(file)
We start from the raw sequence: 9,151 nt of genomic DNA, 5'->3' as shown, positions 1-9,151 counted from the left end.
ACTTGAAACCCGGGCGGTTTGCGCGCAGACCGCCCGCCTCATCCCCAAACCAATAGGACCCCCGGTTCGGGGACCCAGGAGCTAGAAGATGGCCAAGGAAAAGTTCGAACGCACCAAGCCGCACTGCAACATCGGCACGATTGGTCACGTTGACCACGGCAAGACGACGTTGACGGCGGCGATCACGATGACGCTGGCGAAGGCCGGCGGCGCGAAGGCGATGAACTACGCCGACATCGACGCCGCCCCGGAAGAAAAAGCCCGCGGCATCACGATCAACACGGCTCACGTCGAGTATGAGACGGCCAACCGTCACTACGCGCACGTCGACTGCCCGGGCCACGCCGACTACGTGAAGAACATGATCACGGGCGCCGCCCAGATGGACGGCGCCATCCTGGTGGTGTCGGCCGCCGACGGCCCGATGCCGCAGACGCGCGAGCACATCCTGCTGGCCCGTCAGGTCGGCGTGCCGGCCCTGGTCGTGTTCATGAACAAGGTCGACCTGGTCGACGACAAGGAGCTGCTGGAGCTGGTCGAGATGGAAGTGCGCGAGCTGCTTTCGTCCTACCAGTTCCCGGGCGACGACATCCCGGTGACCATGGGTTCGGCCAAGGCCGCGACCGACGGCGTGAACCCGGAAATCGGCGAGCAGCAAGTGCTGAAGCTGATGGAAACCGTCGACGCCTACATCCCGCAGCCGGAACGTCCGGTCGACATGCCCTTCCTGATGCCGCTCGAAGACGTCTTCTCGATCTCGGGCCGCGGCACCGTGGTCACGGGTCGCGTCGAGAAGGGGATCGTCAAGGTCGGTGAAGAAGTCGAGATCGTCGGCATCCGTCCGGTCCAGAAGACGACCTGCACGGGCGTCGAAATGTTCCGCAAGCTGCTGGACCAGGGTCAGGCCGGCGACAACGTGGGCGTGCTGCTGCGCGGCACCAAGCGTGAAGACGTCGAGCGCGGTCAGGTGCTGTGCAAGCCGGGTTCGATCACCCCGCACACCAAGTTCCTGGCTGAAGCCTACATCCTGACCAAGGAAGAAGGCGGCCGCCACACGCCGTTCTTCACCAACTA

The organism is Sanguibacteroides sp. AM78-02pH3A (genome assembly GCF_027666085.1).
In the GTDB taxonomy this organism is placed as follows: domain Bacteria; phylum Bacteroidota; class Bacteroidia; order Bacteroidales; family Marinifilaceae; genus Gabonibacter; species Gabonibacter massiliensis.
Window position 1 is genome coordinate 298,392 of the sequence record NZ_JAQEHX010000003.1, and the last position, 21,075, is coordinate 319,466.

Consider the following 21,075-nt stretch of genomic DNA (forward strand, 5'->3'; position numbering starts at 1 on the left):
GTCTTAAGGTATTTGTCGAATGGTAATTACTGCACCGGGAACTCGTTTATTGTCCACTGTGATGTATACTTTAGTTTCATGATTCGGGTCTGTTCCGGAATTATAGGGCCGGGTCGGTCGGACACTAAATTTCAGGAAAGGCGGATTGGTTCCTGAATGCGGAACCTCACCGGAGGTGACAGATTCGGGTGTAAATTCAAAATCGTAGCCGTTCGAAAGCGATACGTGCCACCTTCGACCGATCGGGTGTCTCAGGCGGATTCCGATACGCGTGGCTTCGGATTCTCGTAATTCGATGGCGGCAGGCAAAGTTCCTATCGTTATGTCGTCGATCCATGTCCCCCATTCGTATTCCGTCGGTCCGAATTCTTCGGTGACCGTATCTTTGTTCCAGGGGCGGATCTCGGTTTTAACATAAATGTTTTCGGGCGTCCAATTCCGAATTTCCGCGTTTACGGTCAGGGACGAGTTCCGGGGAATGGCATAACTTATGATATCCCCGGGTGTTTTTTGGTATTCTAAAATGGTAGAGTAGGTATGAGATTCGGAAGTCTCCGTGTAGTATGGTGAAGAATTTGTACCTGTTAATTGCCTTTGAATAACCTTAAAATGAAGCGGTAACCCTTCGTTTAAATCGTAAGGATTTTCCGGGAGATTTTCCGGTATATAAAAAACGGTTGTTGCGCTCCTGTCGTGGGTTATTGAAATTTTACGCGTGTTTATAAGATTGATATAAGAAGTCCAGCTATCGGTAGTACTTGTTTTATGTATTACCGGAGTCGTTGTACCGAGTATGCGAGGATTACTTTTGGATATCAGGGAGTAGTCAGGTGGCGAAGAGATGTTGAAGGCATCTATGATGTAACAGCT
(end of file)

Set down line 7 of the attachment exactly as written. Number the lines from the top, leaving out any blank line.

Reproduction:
GTCTTAAGGTATTTGTCGAATGGTAATTACTGCACCGGGAACTCGTTTATTGTCCACTGTGATGTATACTTTAGTTTCATGATTCGGGTCTGTTCCGGAATTATAGGGCCGGGTCGGTCGGACACTAAATTTCAGGAAAGGCGGATTGGTTCCTGAATGCGGAACCTCACCGGAGGTGACAGATTCGGGTGTAAATTCAAAATCGTAGCCGTTCGAAAGCGATACGTGCCACCTTCGACCGATCGGGTGTCTCAGGCGGATTCCGATACGCGTGGCTTCGGATTCTCGTAATTCGATGGCGGCAGGCAAAGTTCCTATCGTTATGTCGTCGATCCATGTCCCCCATTCGTATTCCGTCGGTCCGAATTCTTCGGTGACCGTATCTTTGTTCCAGGGGCGGATCTCGGTTTTAACATAAATGTTTTCGGGCGTCCAATTCCGAATTTCCGCGTTTACGGTCAGGGACGAGTTCCGGGGAATGGCATAACTTATGATATCCCCGGGTGTTTTTTGGTATTCTAAAATGGTAGAGTAGGTATGAGATTCGGAAGTCTCCGTGTAGTATGGTGAAGAATTTGTACCTGTTAATTGCCTTTGAATAACCTTAAAATGAAGCGGTAACCCTTCGTTTAAATCGTAAGGATTTTCCGGGAGATTTTCCGGTATATAAAAAACGGTTGTTGCGCTCCTGTCGTGGGTTATTGAAATTTTACGCGTGTTTATAAGATTGATATAAGAAGTCCAGCTATCGGTAGTACTTGTTTTATGTATTACCGGAGTCGTTGTACCGAGTATGCGAGGATTACTTTTGGATATCAGGGAGTAGTCAGGTGGCGAAGAGATGTTGAAGGCATCTATGATGTAACAGCT